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I want to be able to create a fixed size hashmap of say 100 buckets, and if I need to store over 100 items then collisions and overwriting will just have to happen. The hashtable class has a IsFixedSize property however it is readonly.

Am I thinking about this completely wrongly, or is there a solution to this?

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Why do you need your hashmap to only have 100 buckets? –  Anon. Jan 26 '10 at 2:33
    
In my application I have a very large amount of possible inputs, lets say for example I have 100000 possible inputs. However, in this application it's likely that only ~5% of those possible inputs will be seen. I want to use the hashmap to compress my input space to a fixed memory size. –  Projectile Fish Jan 26 '10 at 2:39
    
Interestingly, in the base implementation of HashTable, IsFixedSize simply returns false. –  JP Alioto Jan 26 '10 at 6:58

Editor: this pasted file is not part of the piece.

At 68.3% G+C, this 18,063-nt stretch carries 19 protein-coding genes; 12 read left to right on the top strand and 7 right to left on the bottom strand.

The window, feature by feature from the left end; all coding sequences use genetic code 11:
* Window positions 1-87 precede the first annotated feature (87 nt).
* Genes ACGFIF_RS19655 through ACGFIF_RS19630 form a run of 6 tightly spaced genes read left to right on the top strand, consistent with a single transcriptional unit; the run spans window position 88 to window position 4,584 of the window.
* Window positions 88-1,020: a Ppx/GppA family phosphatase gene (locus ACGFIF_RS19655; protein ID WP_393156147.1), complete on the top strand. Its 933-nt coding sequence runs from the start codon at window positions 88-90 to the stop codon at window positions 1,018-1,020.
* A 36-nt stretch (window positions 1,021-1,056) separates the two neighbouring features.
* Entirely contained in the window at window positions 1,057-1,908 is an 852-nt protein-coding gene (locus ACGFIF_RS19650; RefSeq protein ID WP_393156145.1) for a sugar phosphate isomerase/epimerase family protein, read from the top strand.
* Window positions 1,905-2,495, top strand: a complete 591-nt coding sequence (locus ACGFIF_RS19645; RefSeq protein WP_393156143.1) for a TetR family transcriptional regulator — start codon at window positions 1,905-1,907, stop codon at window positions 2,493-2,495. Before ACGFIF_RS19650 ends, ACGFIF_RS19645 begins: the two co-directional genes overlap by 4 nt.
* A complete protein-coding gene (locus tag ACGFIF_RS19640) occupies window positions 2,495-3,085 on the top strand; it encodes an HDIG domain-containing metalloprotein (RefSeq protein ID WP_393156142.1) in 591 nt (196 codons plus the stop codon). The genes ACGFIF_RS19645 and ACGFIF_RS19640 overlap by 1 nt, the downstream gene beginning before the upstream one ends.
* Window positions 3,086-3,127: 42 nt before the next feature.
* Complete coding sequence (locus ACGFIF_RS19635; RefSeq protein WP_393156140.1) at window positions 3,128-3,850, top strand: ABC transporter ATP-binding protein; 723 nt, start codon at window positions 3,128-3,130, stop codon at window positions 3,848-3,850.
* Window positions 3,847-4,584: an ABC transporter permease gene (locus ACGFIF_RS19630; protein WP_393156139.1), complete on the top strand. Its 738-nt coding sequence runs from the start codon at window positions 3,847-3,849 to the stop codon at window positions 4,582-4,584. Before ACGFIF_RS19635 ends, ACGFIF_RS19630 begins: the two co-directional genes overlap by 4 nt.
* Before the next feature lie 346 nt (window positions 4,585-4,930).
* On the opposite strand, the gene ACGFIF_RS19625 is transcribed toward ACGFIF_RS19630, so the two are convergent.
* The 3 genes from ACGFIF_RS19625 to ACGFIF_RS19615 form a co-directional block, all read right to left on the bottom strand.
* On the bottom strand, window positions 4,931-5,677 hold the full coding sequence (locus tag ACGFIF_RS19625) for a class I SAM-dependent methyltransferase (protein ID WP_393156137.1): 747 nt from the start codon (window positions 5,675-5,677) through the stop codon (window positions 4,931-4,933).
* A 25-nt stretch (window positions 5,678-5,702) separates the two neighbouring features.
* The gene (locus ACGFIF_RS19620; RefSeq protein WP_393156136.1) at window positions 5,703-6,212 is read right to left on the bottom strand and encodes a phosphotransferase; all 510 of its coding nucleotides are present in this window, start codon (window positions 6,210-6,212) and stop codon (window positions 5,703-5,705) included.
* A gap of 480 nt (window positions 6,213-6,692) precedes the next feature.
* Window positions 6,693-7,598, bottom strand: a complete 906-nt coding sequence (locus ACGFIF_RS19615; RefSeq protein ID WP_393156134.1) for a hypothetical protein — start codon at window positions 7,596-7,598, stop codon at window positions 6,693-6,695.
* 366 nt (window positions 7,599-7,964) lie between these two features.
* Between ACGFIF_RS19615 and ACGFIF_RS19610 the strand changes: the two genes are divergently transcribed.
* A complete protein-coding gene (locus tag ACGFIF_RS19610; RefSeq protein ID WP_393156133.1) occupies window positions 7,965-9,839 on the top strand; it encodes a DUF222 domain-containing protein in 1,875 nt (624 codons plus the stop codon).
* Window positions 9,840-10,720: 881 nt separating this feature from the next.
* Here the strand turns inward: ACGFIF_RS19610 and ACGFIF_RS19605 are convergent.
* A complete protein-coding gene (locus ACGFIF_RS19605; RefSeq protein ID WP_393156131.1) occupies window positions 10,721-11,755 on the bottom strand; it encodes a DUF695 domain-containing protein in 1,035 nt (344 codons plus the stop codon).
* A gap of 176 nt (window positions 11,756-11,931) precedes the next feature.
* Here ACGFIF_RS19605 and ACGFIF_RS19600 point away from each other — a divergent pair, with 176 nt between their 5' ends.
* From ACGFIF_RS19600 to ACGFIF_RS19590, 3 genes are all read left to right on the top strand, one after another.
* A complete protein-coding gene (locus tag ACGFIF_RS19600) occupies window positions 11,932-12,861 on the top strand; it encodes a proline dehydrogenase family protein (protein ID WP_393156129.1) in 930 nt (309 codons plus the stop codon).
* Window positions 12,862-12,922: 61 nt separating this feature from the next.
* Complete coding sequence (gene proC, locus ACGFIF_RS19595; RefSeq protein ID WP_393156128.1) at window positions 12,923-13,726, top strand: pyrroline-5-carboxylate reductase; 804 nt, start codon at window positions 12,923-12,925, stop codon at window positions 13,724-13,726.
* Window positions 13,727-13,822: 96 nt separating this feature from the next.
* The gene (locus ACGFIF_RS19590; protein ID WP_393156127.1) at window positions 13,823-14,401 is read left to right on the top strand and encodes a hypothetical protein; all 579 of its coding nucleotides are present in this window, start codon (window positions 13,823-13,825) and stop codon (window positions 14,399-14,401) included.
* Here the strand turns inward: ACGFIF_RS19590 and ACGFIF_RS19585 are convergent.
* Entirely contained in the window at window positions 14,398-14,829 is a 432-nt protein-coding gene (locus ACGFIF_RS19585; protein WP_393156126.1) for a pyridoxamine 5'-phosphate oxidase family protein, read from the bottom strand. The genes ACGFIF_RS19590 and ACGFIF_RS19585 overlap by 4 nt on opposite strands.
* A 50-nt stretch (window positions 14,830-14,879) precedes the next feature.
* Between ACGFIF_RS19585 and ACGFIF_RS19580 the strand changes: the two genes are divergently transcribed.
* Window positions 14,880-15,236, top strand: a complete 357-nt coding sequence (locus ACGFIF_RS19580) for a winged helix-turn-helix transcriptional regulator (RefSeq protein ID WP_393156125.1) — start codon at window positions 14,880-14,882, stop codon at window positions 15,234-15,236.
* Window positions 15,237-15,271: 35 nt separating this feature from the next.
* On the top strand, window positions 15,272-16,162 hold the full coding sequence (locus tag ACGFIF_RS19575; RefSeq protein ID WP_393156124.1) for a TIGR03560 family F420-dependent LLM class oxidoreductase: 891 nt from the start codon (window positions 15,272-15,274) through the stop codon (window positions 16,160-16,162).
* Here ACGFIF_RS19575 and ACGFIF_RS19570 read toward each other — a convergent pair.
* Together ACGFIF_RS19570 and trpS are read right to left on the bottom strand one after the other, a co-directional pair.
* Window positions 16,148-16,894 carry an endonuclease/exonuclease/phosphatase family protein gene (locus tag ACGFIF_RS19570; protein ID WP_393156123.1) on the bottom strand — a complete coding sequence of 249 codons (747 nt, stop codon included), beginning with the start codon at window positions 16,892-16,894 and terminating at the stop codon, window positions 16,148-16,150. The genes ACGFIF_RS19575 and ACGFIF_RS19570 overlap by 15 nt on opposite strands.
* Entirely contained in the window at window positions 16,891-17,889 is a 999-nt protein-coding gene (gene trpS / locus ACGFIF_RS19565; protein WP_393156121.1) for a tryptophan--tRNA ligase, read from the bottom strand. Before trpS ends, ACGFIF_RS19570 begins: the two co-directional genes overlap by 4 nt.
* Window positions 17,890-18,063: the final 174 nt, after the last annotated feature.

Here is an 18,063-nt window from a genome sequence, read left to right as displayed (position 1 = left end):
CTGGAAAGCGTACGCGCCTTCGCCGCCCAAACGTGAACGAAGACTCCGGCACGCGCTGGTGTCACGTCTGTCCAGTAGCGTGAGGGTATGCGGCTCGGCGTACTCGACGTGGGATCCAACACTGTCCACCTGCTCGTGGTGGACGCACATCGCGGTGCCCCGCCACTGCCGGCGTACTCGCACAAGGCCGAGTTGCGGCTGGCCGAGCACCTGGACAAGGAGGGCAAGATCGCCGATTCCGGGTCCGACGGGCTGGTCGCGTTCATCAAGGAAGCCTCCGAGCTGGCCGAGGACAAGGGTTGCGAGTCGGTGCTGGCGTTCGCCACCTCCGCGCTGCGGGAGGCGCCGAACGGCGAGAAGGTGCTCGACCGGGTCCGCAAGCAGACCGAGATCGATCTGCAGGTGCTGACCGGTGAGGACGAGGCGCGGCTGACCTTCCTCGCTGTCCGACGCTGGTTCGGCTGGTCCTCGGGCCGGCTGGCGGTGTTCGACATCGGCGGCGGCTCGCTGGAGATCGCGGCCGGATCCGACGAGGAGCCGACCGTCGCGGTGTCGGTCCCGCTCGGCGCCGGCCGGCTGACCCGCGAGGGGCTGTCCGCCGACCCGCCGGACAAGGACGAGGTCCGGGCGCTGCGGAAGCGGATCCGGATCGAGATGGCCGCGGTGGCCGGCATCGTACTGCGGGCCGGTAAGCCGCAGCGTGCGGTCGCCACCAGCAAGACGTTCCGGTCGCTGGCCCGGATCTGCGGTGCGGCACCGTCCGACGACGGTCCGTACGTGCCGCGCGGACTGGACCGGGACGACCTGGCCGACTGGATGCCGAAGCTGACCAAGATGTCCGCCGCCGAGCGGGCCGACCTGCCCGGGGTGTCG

1 Answer 1

up vote 4 down vote accepted

Collections in the .NET framework don't allow for a lot of fine-tuning. Although you might find one efficient enough for your needs. Try some viable ones out before optimizing.

If you don't roll your own then you might find a 3rd party alternative that has more fine-grained controls. For example, see The C5 Generic Collection Library for C# and CLI as a possible start. Check into the various Hash* classes on their documentation page.

If you decide to roll your own then you'll want to implement some of the standard interfaces for collections and/or lists, enumerations, etc so they work as expected with C# foreach and language and .NET features.

You might also take an efficient C++ implementation if you have one and there are ways of using it in C#/.NET. It might take a bit of finagling but there are answers on SO about how to accomplish this kind of thing.

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